Facilitating the Spread of Knowledge and Innovation in Professional Software Development

Write for InfoQ


Choose your language

InfoQ Homepage News OpenSSF New Manifesto Urges the Software Industry to Take Responsibility for Open Source Security

OpenSSF New Manifesto Urges the Software Industry to Take Responsibility for Open Source Security

The Open Source Consumption Manifesto from OpenSSF aims to make the software industry more aware of its responsibility when it comes to ensuring the software supply chain remains secure and healthy.

The importance of open source software today cannot be overstated and its contribution to efficiency and innovation has been tremendous. But, as recent vulnerabilities and attacks show, including Log4j and Log4Shell, open source security is still an open issue and there is no unity about how to best achieve it.

Some believe the education of software development teams should be a priority. Others focus on the value of frameworks, best practices, and standards. [...] any of the above are workable methods.

This is where the OSCM comes in, trying to build a consensus on a simple approach. As a first step, the manifesto attempts to bring the focus on "consumption", as a more general frame than "development", with security vulnerabilities being only a part of the equation. The other part of the equation lies deep within the software supply chain, where new kind of attacks have become commonplace.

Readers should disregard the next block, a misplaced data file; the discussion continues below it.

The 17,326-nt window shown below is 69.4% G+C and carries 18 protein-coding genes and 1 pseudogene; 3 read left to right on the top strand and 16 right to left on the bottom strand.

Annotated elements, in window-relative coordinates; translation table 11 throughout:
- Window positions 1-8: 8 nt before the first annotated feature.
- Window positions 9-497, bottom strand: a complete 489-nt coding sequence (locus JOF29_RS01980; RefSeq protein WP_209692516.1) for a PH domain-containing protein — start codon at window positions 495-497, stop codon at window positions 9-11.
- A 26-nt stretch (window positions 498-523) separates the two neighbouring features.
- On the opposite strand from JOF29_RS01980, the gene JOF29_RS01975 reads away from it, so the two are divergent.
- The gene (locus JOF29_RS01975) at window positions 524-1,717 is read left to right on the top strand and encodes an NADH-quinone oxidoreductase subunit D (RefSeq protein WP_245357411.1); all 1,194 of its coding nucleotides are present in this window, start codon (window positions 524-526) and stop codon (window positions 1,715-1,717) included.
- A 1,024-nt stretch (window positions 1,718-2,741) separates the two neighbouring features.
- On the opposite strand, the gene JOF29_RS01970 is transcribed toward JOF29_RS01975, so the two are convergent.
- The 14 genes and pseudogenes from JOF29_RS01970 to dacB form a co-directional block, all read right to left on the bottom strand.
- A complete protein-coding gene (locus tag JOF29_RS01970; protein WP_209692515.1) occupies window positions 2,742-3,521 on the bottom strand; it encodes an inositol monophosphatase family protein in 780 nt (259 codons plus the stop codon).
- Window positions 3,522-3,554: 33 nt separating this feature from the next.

Open source consumption risk now includes malicious packages and malware attacks. In quick order, bad actors have shifted left to target open source projects. Attacks like dependency and manifest confusion represent real risks.

The OSCM includes a number of points attempting to bring the attention to and prioritize what really matters. For example, it stresses the fact that not all vulnerabilities are actively curated and scoring systems such as CVSS may suffer from a lag effect.

It also suggests using audit and quarantine functionality for components matching known vulnerabilities and malicious packages, as well as focusing on tools and processes allowing teams to take informed decisions on open source software they are using.

Two additional suggestions, among several others, include actively engaging with open source developers to contribute to their effort and adopting tooling, best practices, and processes aimed to improve security.

The Open Source Consumption Manifesto is still in its early days and setting itself as a collaborative endeavor open to contributions and aiming for inclusion. It is hosted on GitHub and its proponents are welcoming pull requests.

About the Author

Rate this Article